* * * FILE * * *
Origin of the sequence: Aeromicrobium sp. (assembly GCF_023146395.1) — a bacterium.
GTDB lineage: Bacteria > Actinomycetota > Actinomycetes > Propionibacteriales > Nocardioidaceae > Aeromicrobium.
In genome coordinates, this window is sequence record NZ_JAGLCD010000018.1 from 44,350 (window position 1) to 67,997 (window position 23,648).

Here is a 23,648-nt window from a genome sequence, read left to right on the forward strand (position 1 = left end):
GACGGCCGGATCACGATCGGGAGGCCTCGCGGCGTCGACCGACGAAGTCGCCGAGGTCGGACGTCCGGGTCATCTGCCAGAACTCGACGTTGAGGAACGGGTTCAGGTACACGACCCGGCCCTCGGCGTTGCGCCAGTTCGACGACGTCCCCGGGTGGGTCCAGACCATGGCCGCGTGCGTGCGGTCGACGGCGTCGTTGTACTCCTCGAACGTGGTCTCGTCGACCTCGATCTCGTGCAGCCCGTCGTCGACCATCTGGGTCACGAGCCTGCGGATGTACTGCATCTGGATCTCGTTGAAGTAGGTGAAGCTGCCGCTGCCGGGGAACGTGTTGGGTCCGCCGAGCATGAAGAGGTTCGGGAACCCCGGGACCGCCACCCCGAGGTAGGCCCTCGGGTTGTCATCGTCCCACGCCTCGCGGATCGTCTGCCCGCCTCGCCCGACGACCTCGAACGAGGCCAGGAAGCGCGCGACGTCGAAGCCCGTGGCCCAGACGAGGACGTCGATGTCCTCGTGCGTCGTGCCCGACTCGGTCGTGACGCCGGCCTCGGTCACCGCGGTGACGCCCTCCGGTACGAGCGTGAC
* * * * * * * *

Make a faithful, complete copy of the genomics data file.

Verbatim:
Origin of the sequence: Aeromicrobium sp. (assembly GCF_023146395.1) — a bacterium.
GTDB lineage: Bacteria > Actinomycetota > Actinomycetes > Propionibacteriales > Nocardioidaceae > Aeromicrobium.
In genome coordinates, this window is sequence record NZ_JAGLCD010000018.1 from 44,350 (window position 1) to 67,997 (window position 23,648).

Here is a 23,648-nt window from a genome sequence, read left to right on the forward strand (position 1 = left end):
GACGGCCGGATCACGATCGGGAGGCCTCGCGGCGTCGACCGACGAAGTCGCCGAGGTCGGACGTCCGGGTCATCTGCCAGAACTCGACGTTGAGGAACGGGTTCAGGTACACGACCCGGCCCTCGGCGTTGCGCCAGTTCGACGACGTCCCCGGGTGGGTCCAGACCATGGCCGCGTGCGTGCGGTCGACGGCGTCGTTGTACTCCTCGAACGTGGTCTCGTCGACCTCGATCTCGTGCAGCCCGTCGTCGACCATCTGGGTCACGAGCCTGCGGATGTACTGCATCTGGATCTCGTTGAAGTAGGTGAAGCTGCCGCTGCCGGGGAACGTGTTGGGTCCGCCGAGCATGAAGAGGTTCGGGAACCCCGGGACCGCCACCCCGAGGTAGGCCCTCGGGTTGTCATCGTCCCACGCCTCGCGGATCGTCTGCCCGCCTCGCCCGACGACCTCGAACGAGGCCAGGAAGCGCGCGACGTCGAAGCCCGTGGCCCAGACGAGGACGTCGATGTCCTCGTGCGTCGTGCCCGACTCGGTCGTGACGCCGGCCTCGGTCACCGCGGTGACGCCCTCCGGTACGAGCGTGAC